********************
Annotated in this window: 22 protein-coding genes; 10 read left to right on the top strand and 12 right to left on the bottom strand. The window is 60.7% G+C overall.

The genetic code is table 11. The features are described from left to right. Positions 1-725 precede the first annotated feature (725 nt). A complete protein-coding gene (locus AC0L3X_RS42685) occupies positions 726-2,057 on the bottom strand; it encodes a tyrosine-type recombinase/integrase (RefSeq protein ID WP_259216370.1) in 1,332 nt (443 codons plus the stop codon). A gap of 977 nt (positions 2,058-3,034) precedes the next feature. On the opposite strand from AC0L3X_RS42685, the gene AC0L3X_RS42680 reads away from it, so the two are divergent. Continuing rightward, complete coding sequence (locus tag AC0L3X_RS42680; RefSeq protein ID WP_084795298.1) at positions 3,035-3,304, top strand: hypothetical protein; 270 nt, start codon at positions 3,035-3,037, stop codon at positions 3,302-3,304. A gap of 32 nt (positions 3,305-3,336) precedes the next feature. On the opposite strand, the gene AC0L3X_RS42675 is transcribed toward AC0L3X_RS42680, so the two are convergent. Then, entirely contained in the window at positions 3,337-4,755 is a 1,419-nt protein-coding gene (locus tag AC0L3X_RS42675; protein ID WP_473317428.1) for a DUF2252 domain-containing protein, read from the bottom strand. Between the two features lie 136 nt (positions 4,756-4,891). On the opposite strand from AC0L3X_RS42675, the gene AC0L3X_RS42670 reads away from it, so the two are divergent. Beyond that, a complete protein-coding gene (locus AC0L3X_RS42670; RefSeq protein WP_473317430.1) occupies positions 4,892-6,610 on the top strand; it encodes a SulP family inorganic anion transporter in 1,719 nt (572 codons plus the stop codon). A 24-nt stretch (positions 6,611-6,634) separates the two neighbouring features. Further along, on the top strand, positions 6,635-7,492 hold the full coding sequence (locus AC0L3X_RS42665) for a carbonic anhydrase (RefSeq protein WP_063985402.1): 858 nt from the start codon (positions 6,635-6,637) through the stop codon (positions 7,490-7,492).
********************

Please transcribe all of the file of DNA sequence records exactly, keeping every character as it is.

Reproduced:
Annotated in this window: 22 protein-coding genes; 10 read left to right on the top strand and 12 right to left on the bottom strand. The window is 60.7% G+C overall.

The genetic code is table 11. The features are described from left to right. Positions 1-725 precede the first annotated feature (725 nt). A complete protein-coding gene (locus AC0L3X_RS42685) occupies positions 726-2,057 on the bottom strand; it encodes a tyrosine-type recombinase/integrase (RefSeq protein ID WP_259216370.1) in 1,332 nt (443 codons plus the stop codon). A gap of 977 nt (positions 2,058-3,034) precedes the next feature. On the opposite strand from AC0L3X_RS42685, the gene AC0L3X_RS42680 reads away from it, so the two are divergent. Continuing rightward, complete coding sequence (locus tag AC0L3X_RS42680; RefSeq protein ID WP_084795298.1) at positions 3,035-3,304, top strand: hypothetical protein; 270 nt, start codon at positions 3,035-3,037, stop codon at positions 3,302-3,304. A gap of 32 nt (positions 3,305-3,336) precedes the next feature. On the opposite strand, the gene AC0L3X_RS42675 is transcribed toward AC0L3X_RS42680, so the two are convergent. Then, entirely contained in the window at positions 3,337-4,755 is a 1,419-nt protein-coding gene (locus tag AC0L3X_RS42675; protein ID WP_473317428.1) for a DUF2252 domain-containing protein, read from the bottom strand. Between the two features lie 136 nt (positions 4,756-4,891). On the opposite strand from AC0L3X_RS42675, the gene AC0L3X_RS42670 reads away from it, so the two are divergent. Beyond that, a complete protein-coding gene (locus AC0L3X_RS42670; RefSeq protein WP_473317430.1) occupies positions 4,892-6,610 on the top strand; it encodes a SulP family inorganic anion transporter in 1,719 nt (572 codons plus the stop codon). A 24-nt stretch (positions 6,611-6,634) separates the two neighbouring features. Further along, on the top strand, positions 6,635-7,492 hold the full coding sequence (locus AC0L3X_RS42665) for a carbonic anhydrase (RefSeq protein WP_063985402.1): 858 nt from the start codon (positions 6,635-6,637) through the stop codon (positions 7,490-7,492).